A restaurant’s website isn’t unlike other websites in that it needs to serve a number of functions at the same time. There’s a collision of the User’s Wants, Brand Wants, and Functionality/Accessibility.
Flash brings motion to pages and that motion/animation gets people pumped up. Sure, at first brush it’s great, but then you run into the problems of functionality and user wants. I’ll go into detail in another post, but for now, lets list what a user wants from your restaurant website.
Michel Gorham designed this amazing restaurant brand identity for Bloomingdale’s FLIP burger restaurant. Funny that we have a FLIP already down here in Atlanta, but this was two years ago so maybe Bloomingdale’s didn’t get the memo.
She describes the project:
In 2009, Bloomingdale’s created a new burger restaurant on the men’s level in the NYC 59th St flagship store, calling it Flip. When asked for a logo design, it seemed the perfect opportunity to use a play on words instead of standard cow/grill iconography.
Finding many “flip” phrases surprisingly relevant, I suggested a complete branding system including:
menu, take-out menu, check presenter, coasters, promotional pins, newspaper ad and table top selection.
I’ve said it hundreds of times, but here is yet another instance where transparency rules. The fact is, if you try to hide the realities and truths about your restaurant, you’ll lose every time. People will find out. We’re natural explorers and discoverers. So, when in doubt about how something should be handled the rule of thumb is to be honest, be open, be transparent and don’t avoid it. The cover up is dead. Honesty is the best policy.
Today on SmartBlogs for restaurants, they have a case study posted about Panera Bread’s take on labeling and pending legislation requiring it. Panera has mostly healthy options, but there are some items on the menu that are surprising high in caloric intake. They’re plan of action is a great, quick read on how transparency wins and makes the adjustment through the legislation with the least amount of turbulence.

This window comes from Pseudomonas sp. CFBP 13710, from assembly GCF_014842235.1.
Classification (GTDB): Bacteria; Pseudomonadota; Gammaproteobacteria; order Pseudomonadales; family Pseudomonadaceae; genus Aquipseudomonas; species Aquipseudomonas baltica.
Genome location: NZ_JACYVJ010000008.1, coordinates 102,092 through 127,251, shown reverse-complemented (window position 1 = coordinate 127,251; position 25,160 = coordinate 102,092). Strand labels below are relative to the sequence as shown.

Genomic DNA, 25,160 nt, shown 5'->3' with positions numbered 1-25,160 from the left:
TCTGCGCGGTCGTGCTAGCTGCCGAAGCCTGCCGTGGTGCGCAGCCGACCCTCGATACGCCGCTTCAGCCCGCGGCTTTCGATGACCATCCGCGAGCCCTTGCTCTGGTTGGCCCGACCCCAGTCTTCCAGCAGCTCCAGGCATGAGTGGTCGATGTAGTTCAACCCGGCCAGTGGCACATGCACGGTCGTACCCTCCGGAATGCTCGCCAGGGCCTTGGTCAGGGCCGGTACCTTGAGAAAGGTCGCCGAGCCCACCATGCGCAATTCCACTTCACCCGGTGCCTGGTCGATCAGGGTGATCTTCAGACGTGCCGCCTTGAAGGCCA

The National, designed by Love and War, recently won a restaurant branding of the year award. It was just featured on Fast Co. design, and it jumped out at me. It’s simplicity is marked by a stark color palate and accentuated by traditional illustrations that nod towards class and taste. The branding for this destination is best described as pleasing and fine.
Little Chef is a chain of family restaurants in the UK. The branding of this restaurant is brilliant. The iconic “Pillsbury doughboy” has been streamlined and simplified. The execution of the brand takes it to a whole new level. Every detail has been considered and designed from uniforms to interiors and even sculptures that push this brand into a category of its own.
Design doesn’t just have to do with visuals. Design is in everything we do. We design our world the way we see fit from career to spouse to trivial things like cars, clothes, etc. One thing we design is the efforts for which we stand and in which we believe: Charity.
I have a problem with charity and nonprofits. My problem is, most of the time, their heart is in the right place, but they lack the design and innovation that makes something “sticky.” Non profits are just like any other business or product out there. They need followers. They need evangelists. They need innovation. Unfortunately most just “want to help” and “need money” to do so.
Today, I stumbled upon a nonprofit that’s been thought through. It’s called Doc2Dock. From it’s name throughout its infrastructure and down to its advertising, this nonprofit is well designed. So much so, I wanted to share it here even though it has nothing to do with restaurants or food. It is a testament to designs permeation throughout successful companies and initiatives. Enjoy:
The packaging design for Amelie & Friends’ takeout elements are simple and clean. Semi-nostalgic in flavor, but definitely unique. The design is strongly typographical as it delivers puns in large format. The color palates are soft and approachable. The team at ILOVEDUST have this to say:
West Sussex based Restaurant owners Rowland and Mary Leach asked us to work with them on the branding of their brand new restaurant in Chichester. With 2 Michelin Star chefs in the kitchen and an endless supply of local produce to chose from the kitchen produces some of the finest and most original food and pastries all made fresh daily on the premises.
Once again I must stray a little bit from strictly restaurants. I found this amazing brand identity designed for an event/product. It’s a good idea that one of my clients a few years back actually had. I guess he never saw it through. If he did, these guys beat him to the punch. Awesome design work. Found it on behance.net. It was designed by David Arias and Corey Gibbons.